Mar 052012
 

After weeks of work the diamond cutter has completed cutting the 23.86ct diamond.  The final weight of the diamond ended up being 7.30ct.  There was an option at one point to make it an 8.xx carat diamond but the clarity would have been lower so it was decided to reduce the weight in an attempt to bump up the clarity.

Here is the final shot leading up to the finished 7.30ct diamond, you can see in this photo the star facets are not yet complete but everything else is done… getting very close.

Looking great!  The diamond is now complete, shown here with it’s baby sister.  In most cases a rough diamond will finish out into one large diamond and one or more smaller diamonds.  The remaining rough will be polished into a sister diamond at a later time, for now she looks great with the big brother!

Feb 142012
 

With the bruting completed the diamond now has the rough outline – a round diamond.  This shot the diamond is being positioned to remove a feather (inclusion) in the diamond.  It can be seen on the diamond at the 7:00 position.

Blocking out the main 4 facets on the crown of the diamond, the process takes several days.


Now blocking out in between the 4 mains, the bezel facets to make the finished 8.

While not yet complete it is starting to look like a polished diamond.  At this point the diamond is called a single cut, which was done to show the inclusions inside to determine which way the diamond would have been best finished.  If the inclusions were left as shown in the photo the end result would have been an 8+ carat diamond.

Feb 102012
 

Bruting a diamond is the process of grinding two diamonds against each other.  Here we can see the diamond cutter’s bruting machine which is being used to make the diamond round.

Since only diamond can cut diamond the flat disk on the bottom is diamond powder that has been compressed and glued together.  Both the diamond disk and the diamond being bruted are glued onto a bruting dop and heated.  The glue hold them in place – that is some serious glue!

Jan 292012
 

Next up the diamond cutter is getting ready to polish the first facet on the diamond… the table facet.  Polishing is done on a charged diamond wheel, the diamond is held in a dop, placed in a tang and carefully polished.

With the diamond secured polishing on the wheel can begin.

Finally, after weeks of analyzing the diamond, polishing windows and laser cutting… the cutter can finally get the start the first facet.  The table facet starts to come to life, still tough to tell what the final shape will be though isn’t it???   😉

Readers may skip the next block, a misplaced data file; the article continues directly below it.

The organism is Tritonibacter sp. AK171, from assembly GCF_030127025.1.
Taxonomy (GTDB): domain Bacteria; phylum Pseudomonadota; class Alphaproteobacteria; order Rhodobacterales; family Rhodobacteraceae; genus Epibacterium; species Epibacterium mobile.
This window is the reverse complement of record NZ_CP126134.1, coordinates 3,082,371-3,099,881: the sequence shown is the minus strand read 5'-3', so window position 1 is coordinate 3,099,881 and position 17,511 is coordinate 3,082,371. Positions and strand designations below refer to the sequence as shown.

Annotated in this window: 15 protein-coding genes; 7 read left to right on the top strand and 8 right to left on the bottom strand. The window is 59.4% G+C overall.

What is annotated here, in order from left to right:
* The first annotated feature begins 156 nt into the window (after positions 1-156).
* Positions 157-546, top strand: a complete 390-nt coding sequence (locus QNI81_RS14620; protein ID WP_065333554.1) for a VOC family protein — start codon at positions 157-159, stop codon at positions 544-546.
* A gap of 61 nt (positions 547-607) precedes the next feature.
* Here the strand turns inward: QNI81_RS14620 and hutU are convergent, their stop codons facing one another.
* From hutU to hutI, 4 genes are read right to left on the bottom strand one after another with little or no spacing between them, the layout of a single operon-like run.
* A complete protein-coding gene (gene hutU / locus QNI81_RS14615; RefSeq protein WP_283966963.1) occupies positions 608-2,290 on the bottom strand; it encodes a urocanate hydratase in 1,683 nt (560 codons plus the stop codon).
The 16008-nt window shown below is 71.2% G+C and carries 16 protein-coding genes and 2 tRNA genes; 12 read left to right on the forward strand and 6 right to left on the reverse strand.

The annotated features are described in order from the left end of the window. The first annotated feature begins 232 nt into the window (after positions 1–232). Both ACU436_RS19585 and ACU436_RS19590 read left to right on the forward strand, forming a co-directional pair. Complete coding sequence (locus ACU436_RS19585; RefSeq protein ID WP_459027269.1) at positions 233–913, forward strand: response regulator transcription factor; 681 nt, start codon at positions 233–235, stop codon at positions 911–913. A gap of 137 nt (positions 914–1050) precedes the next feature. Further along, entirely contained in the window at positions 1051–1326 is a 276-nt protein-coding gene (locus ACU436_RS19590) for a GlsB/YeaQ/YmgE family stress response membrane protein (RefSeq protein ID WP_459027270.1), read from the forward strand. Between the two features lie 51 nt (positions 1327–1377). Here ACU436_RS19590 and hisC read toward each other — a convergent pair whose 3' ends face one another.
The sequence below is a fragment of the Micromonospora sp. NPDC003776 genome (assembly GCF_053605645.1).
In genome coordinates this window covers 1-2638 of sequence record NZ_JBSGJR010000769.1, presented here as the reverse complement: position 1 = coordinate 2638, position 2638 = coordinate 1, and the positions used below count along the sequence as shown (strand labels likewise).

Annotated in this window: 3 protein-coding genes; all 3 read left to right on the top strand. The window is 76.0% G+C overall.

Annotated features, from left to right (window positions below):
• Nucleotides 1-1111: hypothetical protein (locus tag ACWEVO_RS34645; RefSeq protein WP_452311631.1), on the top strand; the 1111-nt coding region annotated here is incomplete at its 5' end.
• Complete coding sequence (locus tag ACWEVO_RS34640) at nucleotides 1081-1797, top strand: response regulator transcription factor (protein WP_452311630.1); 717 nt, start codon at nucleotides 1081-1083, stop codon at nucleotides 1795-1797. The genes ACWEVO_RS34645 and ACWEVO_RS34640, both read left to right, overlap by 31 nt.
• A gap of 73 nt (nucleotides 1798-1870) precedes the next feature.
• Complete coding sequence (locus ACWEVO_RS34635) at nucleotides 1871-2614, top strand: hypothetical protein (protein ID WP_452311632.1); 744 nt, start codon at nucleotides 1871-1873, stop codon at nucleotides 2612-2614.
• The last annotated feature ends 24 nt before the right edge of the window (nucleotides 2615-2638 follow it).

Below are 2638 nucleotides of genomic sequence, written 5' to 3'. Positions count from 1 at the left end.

A diamond is made out of pure carbon (the same material as in your pencil – the only difference is the bonding).  Unlike a led pencil which is very soft, only a diamond can cut a diamond.  The cutting/polishing wheel is charged with diamond dust, after polishing you can see a lot of black ‘stuff’ next to the polished section.  That ‘stuff’ is the carbon that was removed during the polishing process.

Jan 262012
 

The next step in the process for this diamond is to have it laser cut.  The shape of the rough and any inclusions determine where the diamond will be cut.

In preparation for the laser cut a few things needed to be done.  The rough diamond had an inclusion right below the surface, so it was fairly easy to remove.  The diamond was polished down to get rid of the inclusion, reduce some stress on the stone and provide a better view into the heart of the diamond.

Looking through the frosted rough diamond can only tell you so much about any inclusions inside.  Imagine looking in your bathroom mirror after you get out of the shower, it is all steamed up and you can’t see.  With a facet on the diamond the cutter will have a clear window that lets him see deep inside.

A black line is drawn on the diamond with a very fine maker to indicate where it should be cut.  You can see the black line on the diamond in the photo below.  With the cutting line marked the diamond was cut in half with a laser saw.

The small piece on the left side is 4.26ct and larger piece comes in at 18.17ct (some weight was lost when polishing the window).

With the work performed so far we are down to 18.17ct so we have lost 5.69ct from the large piece of rough.  A lot more of the precious diamond will be lost at it is transformed into a blazing ball of light…  more photos to come…

Jan 112012
 

How about a 23.86ct diamond?

Most people consider a 1ct diamond to be big, a target size for millions of diamond lovers around the world.  A 2ct diamond, getting bigger… a 3ct diamond or larger and eyes start popping.



Not what you are used to seeing?  That is a rough diamond, it is currently being cut (January 2012) and we are going to be following this diamond as it is worked on the diamond wheel and brought to life.  Will it end up being round, princess cut, oval???  Currently only the cutter knows how this one is going to end up.

23.86ct Diamond In The Rough

Stay tuned for more posts on this little guy and hopefully we can learn a thing or two from the diamond cutter about diamond cutting along the way.